Visitors play the online game World of Warcraft at an exhibition stand at the Games Convention 2008 in the eastern German city of Leipzig.


Fabrizio Bensch/Reuters

Tech firms, like Apple, Google, Facebook and other heavy hitters, published an open letter to the White House and Congress Monday morning calling on them to stop the massive collection of data by the National Security Agency.

At the same time, though, news broke about the latest surveillance controversy. Spies, it turns out, come in mutant forms: gnomes, night elves or perhaps even a worgen.

That is, British and American intelligence agencies apparently infiltrated several online gaming worlds such as World of Warcraft and Second Life.

"The concern back in 2007, 2008, was that these worlds were unregulated and could be used as safe havens for someone who wanted to plant an attack," said journalist Mark Mazzetti who broke the story for the New York Times.

Intelligence agencies were concerned not only with the possibility that terrorist organizations might be using virtual platforms like World of Warcraft and Second Life as cover for covert communication, but also as a means of moving money.

"[World of Warcraft and Second Life] have their own currencies and the worry was that these currencies could be used to move money outside of normal financial regulations," Mazzetti said.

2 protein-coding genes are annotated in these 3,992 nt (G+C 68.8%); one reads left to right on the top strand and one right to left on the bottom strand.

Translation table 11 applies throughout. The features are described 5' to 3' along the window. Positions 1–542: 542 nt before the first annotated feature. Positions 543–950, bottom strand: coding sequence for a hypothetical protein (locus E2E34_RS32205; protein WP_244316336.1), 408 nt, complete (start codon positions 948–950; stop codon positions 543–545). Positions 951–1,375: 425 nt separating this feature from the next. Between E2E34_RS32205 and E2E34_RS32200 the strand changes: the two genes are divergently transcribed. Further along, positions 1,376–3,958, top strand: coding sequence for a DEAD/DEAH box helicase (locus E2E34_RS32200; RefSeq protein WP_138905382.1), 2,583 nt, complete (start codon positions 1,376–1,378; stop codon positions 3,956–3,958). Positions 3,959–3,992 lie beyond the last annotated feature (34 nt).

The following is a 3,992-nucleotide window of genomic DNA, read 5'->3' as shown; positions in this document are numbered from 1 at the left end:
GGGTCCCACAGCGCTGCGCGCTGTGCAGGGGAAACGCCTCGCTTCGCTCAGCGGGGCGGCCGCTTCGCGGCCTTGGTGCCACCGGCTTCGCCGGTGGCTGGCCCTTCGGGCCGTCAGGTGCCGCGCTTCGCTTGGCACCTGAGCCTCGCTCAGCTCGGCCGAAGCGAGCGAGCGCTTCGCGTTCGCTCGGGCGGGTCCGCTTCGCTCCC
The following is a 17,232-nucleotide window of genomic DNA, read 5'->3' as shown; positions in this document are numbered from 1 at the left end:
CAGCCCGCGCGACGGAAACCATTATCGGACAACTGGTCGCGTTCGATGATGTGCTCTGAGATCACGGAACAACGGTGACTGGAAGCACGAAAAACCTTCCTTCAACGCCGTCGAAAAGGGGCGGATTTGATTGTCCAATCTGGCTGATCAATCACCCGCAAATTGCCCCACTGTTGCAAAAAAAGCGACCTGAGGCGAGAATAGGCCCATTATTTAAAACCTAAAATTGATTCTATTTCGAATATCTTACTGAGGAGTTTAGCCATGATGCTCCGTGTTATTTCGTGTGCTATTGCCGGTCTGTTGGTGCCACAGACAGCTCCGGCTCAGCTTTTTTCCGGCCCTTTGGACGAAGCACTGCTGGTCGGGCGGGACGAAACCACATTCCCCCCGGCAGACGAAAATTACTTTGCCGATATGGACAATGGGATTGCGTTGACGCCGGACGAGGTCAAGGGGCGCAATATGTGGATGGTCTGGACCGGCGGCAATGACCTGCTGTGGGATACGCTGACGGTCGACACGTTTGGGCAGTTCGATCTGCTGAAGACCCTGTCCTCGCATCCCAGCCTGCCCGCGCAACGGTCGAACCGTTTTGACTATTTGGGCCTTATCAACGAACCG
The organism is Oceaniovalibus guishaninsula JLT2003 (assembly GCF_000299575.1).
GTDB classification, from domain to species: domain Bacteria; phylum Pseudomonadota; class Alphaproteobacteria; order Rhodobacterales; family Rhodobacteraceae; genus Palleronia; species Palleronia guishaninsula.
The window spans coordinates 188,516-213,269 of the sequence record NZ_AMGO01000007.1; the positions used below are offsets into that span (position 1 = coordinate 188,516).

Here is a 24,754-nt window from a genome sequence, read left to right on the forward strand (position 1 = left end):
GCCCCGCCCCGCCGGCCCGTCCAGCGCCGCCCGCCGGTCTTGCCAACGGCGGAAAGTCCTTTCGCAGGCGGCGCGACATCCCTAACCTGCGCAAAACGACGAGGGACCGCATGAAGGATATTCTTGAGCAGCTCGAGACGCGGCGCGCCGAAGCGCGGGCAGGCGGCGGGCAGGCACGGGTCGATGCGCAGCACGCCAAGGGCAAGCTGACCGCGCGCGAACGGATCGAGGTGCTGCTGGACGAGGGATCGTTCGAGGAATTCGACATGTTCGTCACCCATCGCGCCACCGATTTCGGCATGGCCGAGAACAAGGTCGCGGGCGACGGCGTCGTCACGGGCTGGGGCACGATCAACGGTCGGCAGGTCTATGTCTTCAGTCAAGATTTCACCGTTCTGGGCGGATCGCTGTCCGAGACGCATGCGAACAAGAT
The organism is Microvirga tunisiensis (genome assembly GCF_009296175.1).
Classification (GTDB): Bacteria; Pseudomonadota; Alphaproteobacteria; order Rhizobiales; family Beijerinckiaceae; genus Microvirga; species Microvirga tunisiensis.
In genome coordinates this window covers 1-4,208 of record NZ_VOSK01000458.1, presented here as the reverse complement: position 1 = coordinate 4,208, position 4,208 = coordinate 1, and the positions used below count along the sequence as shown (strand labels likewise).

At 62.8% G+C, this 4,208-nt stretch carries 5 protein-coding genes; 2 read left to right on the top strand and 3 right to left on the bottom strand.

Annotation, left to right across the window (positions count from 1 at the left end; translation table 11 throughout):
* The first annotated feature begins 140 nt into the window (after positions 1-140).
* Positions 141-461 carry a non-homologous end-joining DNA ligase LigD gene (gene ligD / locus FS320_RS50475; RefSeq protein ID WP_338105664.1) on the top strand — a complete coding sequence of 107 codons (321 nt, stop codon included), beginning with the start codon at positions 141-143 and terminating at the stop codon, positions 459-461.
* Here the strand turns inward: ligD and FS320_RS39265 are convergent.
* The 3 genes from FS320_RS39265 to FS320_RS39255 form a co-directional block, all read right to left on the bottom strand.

But many gaming and intelligence experts Mazzetti spoke with were rather skeptical of this imagined scenario.

"If you are a terrorist, this is not the safest place for you to be operating in," Mazzetti said.

The games are highly regulated by the gaming companies themselves, who pay close attention to game traffic and financial activities. 

However, it seems there were so many agents playing and snooping on these games that they actually had to develop a "deconflict" system to identify each other because they were virtually bumping into each other.

It's unclear from the leaked documents what the spying actually uncovered — and whether or not the spying continues.

"I still have questions about exactly what they may have found out about these worlds, whether the terrorists were there or not," Mazzetti said.

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